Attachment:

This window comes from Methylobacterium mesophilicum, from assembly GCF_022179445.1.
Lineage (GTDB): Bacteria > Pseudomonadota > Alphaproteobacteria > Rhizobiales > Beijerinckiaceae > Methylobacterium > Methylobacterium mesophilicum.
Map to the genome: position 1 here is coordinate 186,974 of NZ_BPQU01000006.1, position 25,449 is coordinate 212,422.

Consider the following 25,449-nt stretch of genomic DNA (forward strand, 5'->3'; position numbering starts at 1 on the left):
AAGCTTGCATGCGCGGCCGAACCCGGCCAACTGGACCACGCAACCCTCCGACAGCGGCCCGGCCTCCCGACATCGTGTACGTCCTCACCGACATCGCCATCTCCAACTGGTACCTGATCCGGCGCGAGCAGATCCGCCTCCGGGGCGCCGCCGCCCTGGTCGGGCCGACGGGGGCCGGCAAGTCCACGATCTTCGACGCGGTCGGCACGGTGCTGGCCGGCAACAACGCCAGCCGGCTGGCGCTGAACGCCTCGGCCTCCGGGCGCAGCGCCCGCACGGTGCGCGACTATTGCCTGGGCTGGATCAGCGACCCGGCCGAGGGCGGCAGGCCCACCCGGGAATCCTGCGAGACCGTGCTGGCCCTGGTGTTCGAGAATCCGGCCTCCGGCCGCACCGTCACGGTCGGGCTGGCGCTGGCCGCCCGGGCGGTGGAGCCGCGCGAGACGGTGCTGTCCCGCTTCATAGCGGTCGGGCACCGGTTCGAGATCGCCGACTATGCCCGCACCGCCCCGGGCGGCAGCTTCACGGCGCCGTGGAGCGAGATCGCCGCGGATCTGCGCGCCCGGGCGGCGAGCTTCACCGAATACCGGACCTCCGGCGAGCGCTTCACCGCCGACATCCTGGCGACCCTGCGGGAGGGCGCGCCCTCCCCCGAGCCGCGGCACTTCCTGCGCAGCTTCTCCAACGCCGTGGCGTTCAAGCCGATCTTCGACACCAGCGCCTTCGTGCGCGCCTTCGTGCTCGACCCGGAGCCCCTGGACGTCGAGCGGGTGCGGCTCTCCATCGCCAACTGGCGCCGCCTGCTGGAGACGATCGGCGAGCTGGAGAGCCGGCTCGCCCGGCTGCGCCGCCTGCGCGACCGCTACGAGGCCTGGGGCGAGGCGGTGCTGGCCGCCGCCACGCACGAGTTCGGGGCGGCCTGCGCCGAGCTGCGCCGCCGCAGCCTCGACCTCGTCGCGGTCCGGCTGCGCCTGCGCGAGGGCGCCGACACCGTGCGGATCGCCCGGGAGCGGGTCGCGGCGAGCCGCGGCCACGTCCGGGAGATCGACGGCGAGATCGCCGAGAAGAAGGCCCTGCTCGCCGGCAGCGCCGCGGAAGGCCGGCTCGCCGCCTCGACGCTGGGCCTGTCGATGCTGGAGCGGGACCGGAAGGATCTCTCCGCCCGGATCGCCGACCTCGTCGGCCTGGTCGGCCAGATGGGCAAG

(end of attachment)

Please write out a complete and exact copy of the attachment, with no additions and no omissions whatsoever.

This window comes from Methylobacterium mesophilicum, from assembly GCF_022179445.1.
Lineage (GTDB): Bacteria > Pseudomonadota > Alphaproteobacteria > Rhizobiales > Beijerinckiaceae > Methylobacterium > Methylobacterium mesophilicum.
Map to the genome: position 1 here is coordinate 186,974 of NZ_BPQU01000006.1, position 25,449 is coordinate 212,422.

Consider the following 25,449-nt stretch of genomic DNA (forward strand, 5'->3'; position numbering starts at 1 on the left):
AAGCTTGCATGCGCGGCCGAACCCGGCCAACTGGACCACGCAACCCTCCGACAGCGGCCCGGCCTCCCGACATCGTGTACGTCCTCACCGACATCGCCATCTCCAACTGGTACCTGATCCGGCGCGAGCAGATCCGCCTCCGGGGCGCCGCCGCCCTGGTCGGGCCGACGGGGGCCGGCAAGTCCACGATCTTCGACGCGGTCGGCACGGTGCTGGCCGGCAACAACGCCAGCCGGCTGGCGCTGAACGCCTCGGCCTCCGGGCGCAGCGCCCGCACGGTGCGCGACTATTGCCTGGGCTGGATCAGCGACCCGGCCGAGGGCGGCAGGCCCACCCGGGAATCCTGCGAGACCGTGCTGGCCCTGGTGTTCGAGAATCCGGCCTCCGGCCGCACCGTCACGGTCGGGCTGGCGCTGGCCGCCCGGGCGGTGGAGCCGCGCGAGACGGTGCTGTCCCGCTTCATAGCGGTCGGGCACCGGTTCGAGATCGCCGACTATGCCCGCACCGCCCCGGGCGGCAGCTTCACGGCGCCGTGGAGCGAGATCGCCGCGGATCTGCGCGCCCGGGCGGCGAGCTTCACCGAATACCGGACCTCCGGCGAGCGCTTCACCGCCGACATCCTGGCGACCCTGCGGGAGGGCGCGCCCTCCCCCGAGCCGCGGCACTTCCTGCGCAGCTTCTCCAACGCCGTGGCGTTCAAGCCGATCTTCGACACCAGCGCCTTCGTGCGCGCCTTCGTGCTCGACCCGGAGCCCCTGGACGTCGAGCGGGTGCGGCTCTCCATCGCCAACTGGCGCCGCCTGCTGGAGACGATCGGCGAGCTGGAGAGCCGGCTCGCCCGGCTGCGCCGCCTGCGCGACCGCTACGAGGCCTGGGGCGAGGCGGTGCTGGCCGCCGCCACGCACGAGTTCGGGGCGGCCTGCGCCGAGCTGCGCCGCCGCAGCCTCGACCTCGTCGCGGTCCGGCTGCGCCTGCGCGAGGGCGCCGACACCGTGCGGATCGCCCGGGAGCGGGTCGCGGCGAGCCGCGGCCACGTCCGGGAGATCGACGGCGAGATCGCCGAGAAGAAGGCCCTGCTCGCCGGCAGCGCCGCGGAAGGCCGGCTCGCCGCCTCGACGCTGGGCCTGTCGATGCTGGAGCGGGACCGGAAGGATCTCTCCGCCCGGATCGCCGACCTCGTCGGCCTGGTCGGCCAGATGGGCAAG